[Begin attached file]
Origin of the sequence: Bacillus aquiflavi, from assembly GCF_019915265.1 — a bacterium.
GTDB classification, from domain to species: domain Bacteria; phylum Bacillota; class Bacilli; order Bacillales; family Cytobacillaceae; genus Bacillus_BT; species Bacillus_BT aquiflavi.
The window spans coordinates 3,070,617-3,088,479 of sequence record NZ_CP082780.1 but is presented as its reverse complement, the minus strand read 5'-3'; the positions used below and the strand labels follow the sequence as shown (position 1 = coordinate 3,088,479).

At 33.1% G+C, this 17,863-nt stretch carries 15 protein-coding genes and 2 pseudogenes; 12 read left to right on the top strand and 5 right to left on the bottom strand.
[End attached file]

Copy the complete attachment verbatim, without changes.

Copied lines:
Origin of the sequence: Bacillus aquiflavi, from assembly GCF_019915265.1 — a bacterium.
GTDB classification, from domain to species: domain Bacteria; phylum Bacillota; class Bacilli; order Bacillales; family Cytobacillaceae; genus Bacillus_BT; species Bacillus_BT aquiflavi.
The window spans coordinates 3,070,617-3,088,479 of sequence record NZ_CP082780.1 but is presented as its reverse complement, the minus strand read 5'-3'; the positions used below and the strand labels follow the sequence as shown (position 1 = coordinate 3,088,479).

At 33.1% G+C, this 17,863-nt stretch carries 15 protein-coding genes and 2 pseudogenes; 12 read left to right on the top strand and 5 right to left on the bottom strand.